As embedded systems are becoming smaller, cheaper and more powerful, it is getting easier to bridge the gap between the physical and the digital world. We are now living in increasingly data-rich environments, largely due to the growing number of connected “things” we interact with on a daily basis. The available data can be used to better understand city dynamics and improve the quality of life we have. Projects such as the Array of things and Sense your City use DIY sensors to provide citizens with information about their surroundings.

Arduino, Raspberry Pi and Beagle Bone are among the most popular open-source hardware platforms that provide a great starting point for beginners.



Hello Johnny!

In this tutorial, we will see how to use the JavaScript Framework Johnny-Five to control a BeagleBone board.

Johnny-Five is a project developed at Bocoup. It provides an easy way to control digital devices and electronic objects using JavaScript. It is a Node.js package, which makes it compatible with a large number of existing modules for Node. Originally, the framework was developed to control Arduino devices, but it is now supporting more platforms including the BeagleBone and Intel Galileo.



Setting up the Board

The BeagleBone board should be running the latest Debian operating system. All boards produced after May 2014 are shipped with Debian by default.  (Here are nice instructions on how to upgrade to Debian, if you are running an older operating system)

Once the board is connected via a USB cable, it will be accessible at IP If you point your browser to, you will see the default welcome page. You can also lookup the board by name — just type http://beaglebone.local instead.

To install the required packages you will need a working internet connection on the BeagleBone. The easiest way is to use an Ethernet cable to connect the board to the internet. Alternatively you can share your internet connection via USB (instructions for Mac and Windows).



Development Environment

Beaglebone comes with a pre-installed development environment called Cloud9. Just point your browser to http://beaglebone.local:3000/ and you should see the welcome screen of the application. On the welcome screen select ‘Full IDE’ mode. Cloud9 allows us to develop directly on the board: it provides access to a terminal and makes it easy to write, run and debug scripts.

Let’s install Johnny-Five on the board. Open a new terminal:


You can execute commands in the terminal. Click inside the terminal panel to focus it.

Let’s first update the time on the board. Type in the following command:

$ sudo ntpdate

Create a new directory for our tests:

$ mkdir morphocode
$ cd morphocode

Then install Johnny-Five and the BeagleBone plug-in by running the following command in the terminal:

$ npm install johnny-five beaglebone-io

This will take a while until npm installs and builds the packages for us:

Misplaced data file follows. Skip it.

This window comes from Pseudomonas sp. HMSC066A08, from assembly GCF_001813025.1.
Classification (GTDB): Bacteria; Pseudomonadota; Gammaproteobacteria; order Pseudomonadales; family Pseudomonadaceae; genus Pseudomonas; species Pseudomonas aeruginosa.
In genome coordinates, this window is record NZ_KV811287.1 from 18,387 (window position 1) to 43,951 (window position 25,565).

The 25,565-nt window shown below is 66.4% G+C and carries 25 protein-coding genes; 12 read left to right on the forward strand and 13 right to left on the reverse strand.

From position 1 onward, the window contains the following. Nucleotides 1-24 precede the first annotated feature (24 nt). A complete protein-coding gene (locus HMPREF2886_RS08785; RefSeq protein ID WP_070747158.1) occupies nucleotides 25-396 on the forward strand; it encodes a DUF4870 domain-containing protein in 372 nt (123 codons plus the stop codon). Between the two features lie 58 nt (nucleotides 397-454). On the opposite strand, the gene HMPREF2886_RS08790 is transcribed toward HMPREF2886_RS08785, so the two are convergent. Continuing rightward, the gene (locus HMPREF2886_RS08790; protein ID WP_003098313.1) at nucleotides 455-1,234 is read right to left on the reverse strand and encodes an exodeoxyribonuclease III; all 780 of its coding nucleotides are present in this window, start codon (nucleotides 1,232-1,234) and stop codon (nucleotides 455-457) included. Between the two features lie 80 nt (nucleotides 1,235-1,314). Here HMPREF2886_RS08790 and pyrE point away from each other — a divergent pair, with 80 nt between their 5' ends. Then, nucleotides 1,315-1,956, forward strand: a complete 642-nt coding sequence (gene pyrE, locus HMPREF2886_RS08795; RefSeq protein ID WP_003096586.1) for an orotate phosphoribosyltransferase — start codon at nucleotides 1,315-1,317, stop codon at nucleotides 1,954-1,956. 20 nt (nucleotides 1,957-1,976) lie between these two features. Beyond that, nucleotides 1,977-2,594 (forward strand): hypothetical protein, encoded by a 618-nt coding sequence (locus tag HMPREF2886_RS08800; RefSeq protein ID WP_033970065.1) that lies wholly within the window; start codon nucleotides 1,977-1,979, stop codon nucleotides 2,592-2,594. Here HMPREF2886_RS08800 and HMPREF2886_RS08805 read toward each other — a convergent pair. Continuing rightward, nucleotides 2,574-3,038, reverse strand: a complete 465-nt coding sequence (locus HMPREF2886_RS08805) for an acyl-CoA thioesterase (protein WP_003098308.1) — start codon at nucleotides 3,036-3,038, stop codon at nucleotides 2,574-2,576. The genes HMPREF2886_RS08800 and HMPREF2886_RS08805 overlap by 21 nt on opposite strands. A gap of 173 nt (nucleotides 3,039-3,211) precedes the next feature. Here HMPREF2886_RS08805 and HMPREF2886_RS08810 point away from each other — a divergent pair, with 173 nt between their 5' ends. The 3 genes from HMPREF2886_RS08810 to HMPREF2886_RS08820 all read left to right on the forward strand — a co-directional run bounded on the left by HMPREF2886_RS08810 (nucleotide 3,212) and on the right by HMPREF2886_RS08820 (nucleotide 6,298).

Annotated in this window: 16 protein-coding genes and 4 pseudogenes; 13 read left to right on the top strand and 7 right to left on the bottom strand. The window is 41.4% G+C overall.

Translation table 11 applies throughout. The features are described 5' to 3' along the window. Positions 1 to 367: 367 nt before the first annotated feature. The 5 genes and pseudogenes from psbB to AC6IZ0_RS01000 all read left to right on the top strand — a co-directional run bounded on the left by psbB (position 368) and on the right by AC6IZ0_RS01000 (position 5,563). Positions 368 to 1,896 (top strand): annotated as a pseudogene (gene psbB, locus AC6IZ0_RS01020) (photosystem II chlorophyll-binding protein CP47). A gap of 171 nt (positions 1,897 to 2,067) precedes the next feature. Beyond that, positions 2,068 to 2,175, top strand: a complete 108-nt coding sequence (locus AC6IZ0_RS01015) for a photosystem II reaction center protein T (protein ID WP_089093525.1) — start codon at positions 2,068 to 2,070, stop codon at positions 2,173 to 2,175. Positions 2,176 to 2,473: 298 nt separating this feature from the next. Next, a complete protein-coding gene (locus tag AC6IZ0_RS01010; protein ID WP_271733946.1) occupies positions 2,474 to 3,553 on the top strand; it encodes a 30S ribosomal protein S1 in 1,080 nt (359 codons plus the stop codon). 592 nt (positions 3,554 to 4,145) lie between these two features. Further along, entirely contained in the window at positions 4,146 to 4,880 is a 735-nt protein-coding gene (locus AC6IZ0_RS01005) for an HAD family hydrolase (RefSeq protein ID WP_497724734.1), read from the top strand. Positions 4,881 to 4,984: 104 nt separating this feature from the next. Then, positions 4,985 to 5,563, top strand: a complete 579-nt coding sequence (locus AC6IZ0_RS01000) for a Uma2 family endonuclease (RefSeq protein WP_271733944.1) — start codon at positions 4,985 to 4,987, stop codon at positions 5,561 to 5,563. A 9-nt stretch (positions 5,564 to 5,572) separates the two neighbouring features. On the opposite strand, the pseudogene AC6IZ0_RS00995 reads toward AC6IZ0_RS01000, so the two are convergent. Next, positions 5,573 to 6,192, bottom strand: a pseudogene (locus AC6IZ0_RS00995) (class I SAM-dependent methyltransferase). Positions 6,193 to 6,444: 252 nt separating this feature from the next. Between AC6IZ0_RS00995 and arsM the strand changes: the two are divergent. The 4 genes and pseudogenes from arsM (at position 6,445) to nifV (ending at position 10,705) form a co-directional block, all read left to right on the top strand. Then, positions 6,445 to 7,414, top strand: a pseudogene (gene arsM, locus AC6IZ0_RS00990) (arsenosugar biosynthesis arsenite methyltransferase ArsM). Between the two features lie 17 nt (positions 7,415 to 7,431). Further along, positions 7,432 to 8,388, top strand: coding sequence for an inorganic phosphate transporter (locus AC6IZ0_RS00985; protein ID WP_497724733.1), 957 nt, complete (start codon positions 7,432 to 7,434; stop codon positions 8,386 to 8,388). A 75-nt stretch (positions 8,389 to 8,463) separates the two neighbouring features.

Hello World – Blinking Led

Let’s create a simple script that will make a LED light blink on the board. This is the famous “Hello World” of the hardware boards. We will need to take care of two things: first — the circuit on the board and second — the script that will control the LED.

The Circuit

For the circuit, you will need a breadboard, 2 jumper wires(1 black and 1 red), 1 LED and 1 resistor:


First, you need to connect the wires to the board. Plug the black wire in pin P9_02 and the red wire in pin P9_14 (Here is a diagram of the pins on the beaglebone):


Then connect the rest of the components to the breadboard. There are various ways to connect the components and still achieve the same result. (Learn more about breadboards here)

In this case, we are going to use the rows of the breadboard. We will connect the black wire(Ground) on row 1 and the red wire (+5V Power) on row 7. Then we will connect the shorter end of the LED to the Ground(on row 1) and its longer end to row 3;  from there via a resistor to the power supply (the red cable).




The Controller Script

Back In Cloud9, create a New File under the morphocode folder:


Name the new file led-blink.js and write the following code:

var five = require('johnny-five');
var BeagleBone = require('beaglebone-io');

var board = new five.Board({
    io: new BeagleBone()

board.on('ready', function () {
    // connect a Led on pin P9_14 of the beaglebone
    var led = new five.Led('P9_14');
    // this allows access to the led while the program is running
    this.repl.inject({ led: led });

Save the file and let’s run the script on the board.

Click the Run button in the toolbar at the top. A new panel will popup at the bottom of the IDE. By default the script is run in debug mode. Let’s disable debugging for now: click on the green bug icon at the bottom and restart the program by clicking on Stop and Run once again. This will run the program in normal mode.


After a few seconds, Johnny-Five will be up and running and you should see a couple of messages in the terminal.


If everything is properly connected, the LED on the board should start blinking:



Learn More

In this tutorial, we saw how to run a Hello World script on the Beagle bone with Johnny-Five. While the framework is still under active development, it looks very promising.

You can have a look at the API and explore the available examples. To run the examples on your BeagleBone, you will have to update the scripts to use the BeagleBone interface:

var BeagleBone = require("beaglebone-io");

var board = new five.Board({
    io: new BeagleBone()


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